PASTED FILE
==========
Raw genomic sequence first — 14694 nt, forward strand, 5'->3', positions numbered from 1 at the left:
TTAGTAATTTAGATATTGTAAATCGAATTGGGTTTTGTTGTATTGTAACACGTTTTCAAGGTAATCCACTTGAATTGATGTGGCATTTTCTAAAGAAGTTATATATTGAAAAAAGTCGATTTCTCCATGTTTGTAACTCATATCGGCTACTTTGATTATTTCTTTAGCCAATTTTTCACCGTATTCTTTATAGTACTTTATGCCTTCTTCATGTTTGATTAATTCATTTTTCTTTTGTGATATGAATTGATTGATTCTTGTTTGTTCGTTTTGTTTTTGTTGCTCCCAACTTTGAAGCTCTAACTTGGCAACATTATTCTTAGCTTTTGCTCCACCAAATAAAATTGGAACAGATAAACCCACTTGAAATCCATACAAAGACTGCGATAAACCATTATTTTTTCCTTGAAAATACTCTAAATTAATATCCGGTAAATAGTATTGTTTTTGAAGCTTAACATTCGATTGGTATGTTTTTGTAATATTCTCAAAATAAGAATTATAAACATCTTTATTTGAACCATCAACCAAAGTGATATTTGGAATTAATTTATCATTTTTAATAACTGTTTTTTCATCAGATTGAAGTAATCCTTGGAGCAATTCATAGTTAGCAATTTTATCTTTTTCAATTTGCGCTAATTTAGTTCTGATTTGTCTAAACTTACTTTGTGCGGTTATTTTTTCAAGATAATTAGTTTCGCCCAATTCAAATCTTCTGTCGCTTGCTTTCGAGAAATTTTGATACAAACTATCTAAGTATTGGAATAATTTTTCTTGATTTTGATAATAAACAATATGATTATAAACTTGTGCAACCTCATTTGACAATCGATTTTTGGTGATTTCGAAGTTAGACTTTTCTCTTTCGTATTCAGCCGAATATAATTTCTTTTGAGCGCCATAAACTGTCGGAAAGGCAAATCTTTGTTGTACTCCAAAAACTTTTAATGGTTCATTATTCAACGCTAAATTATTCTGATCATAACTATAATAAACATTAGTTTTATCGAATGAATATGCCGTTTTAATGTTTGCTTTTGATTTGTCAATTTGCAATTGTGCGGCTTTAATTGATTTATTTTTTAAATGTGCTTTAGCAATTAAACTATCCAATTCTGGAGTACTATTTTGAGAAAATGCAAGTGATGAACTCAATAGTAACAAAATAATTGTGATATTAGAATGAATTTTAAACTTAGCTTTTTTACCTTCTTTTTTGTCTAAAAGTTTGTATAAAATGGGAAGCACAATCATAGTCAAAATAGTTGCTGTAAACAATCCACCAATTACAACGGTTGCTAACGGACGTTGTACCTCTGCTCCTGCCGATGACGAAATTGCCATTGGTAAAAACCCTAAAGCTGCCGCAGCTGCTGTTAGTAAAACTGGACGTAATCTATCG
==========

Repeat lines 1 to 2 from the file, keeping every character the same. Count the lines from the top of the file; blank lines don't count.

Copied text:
Raw genomic sequence first — 14694 nt, forward strand, 5'->3', positions numbered from 1 at the left:
TTAGTAATTTAGATATTGTAAATCGAATTGGGTTTTGTTGTATTGTAACACGTTTTCAAGGTAATCCACTTGAATTGATGTGGCATTTTCTAAAGAAGTTATATATTGAAAAAAGTCGATTTCTCCATGTTTGTAACTCATATCGGCTACTTTGATTATTTCTTTAGCCAATTTTTCACCGTATTCTTTATAGTACTTTATGCCTTCTTCATGTTTGATTAATTCATTTTTCTTTTGTGATATGAATTGATTGATTCTTGTTTGTTCGTTTTGTTTTTGTTGCTCCCAACTTTGAAGCTCTAACTTGGCAACATTATTCTTAGCTTTTGCTCCACCAAATAAAATTGGAACAGATAAACCCACTTGAAATCCATACAAAGACTGCGATAAACCATTATTTTTTCCTTGAAAATACTCTAAATTAATATCCGGTAAATAGTATTGTTTTTGAAGCTTAACATTCGATTGGTATGTTTTTGTAATATTCTCAAAATAAGAATTATAAACATCTTTATTTGAACCATCAACCAAAGTGATATTTGGAATTAATTTATCATTTTTAATAACTGTTTTTTCATCAGATTGAAGTAATCCTTGGAGCAATTCATAGTTAGCAATTTTATCTTTTTCAATTTGCGCTAATTTAGTTCTGATTTGTCTAAACTTACTTTGTGCGGTTATTTTTTCAAGATAATTAGTTTCGCCCAATTCAAATCTTCTGTCGCTTGCTTTCGAGAAATTTTGATACAAACTATCTAAGTATTGGAATAATTTTTCTTGATTTTGATAATAAACAATATGATTATAAACTTGTGCAACCTCATTTGACAATCGATTTTTGGTGATTTCGAAGTTAGACTTTTCTCTTTCGTATTCAGCCGAATATAATTTCTTTTGAGCGCCATAAACTGTCGGAAAGGCAAATCTTTGTTGTACTCCAAAAACTTTTAATGGTTCATTATTCAACGCTAAATTATTCTGATCATAACTATAATAAACATTAGTTTTATCGAATGAATATGCCGTTTTAATGTTTGCTTTTGATTTGTCAATTTGCAATTGTGCGGCTTTAATTGATTTATTTTTTAAATGTGCTTTAGCAATTAAACTATCCAATTCTGGAGTACTATTTTGAGAAAATGCAAGTGATGAACTCAATAGTAACAAAATAATTGTGATATTAGAATGAATTTTAAACTTAGCTTTTTTACCTTCTTTTTTGTCTAAAAGTTTGTATAAAATGGGAAGCACAATCATAGTCAAAATAGTTGCTGTAAACAATCCACCAATTACAACGGTTGCTAACGGACGTTGTACCTCTGCTCCTGCCGATGACGAAATTGCCATTGGTAAAAACCCTAAAGCTGCCGCAGCTGCTGTTAGTAAAACTGGACGTAATCTATCG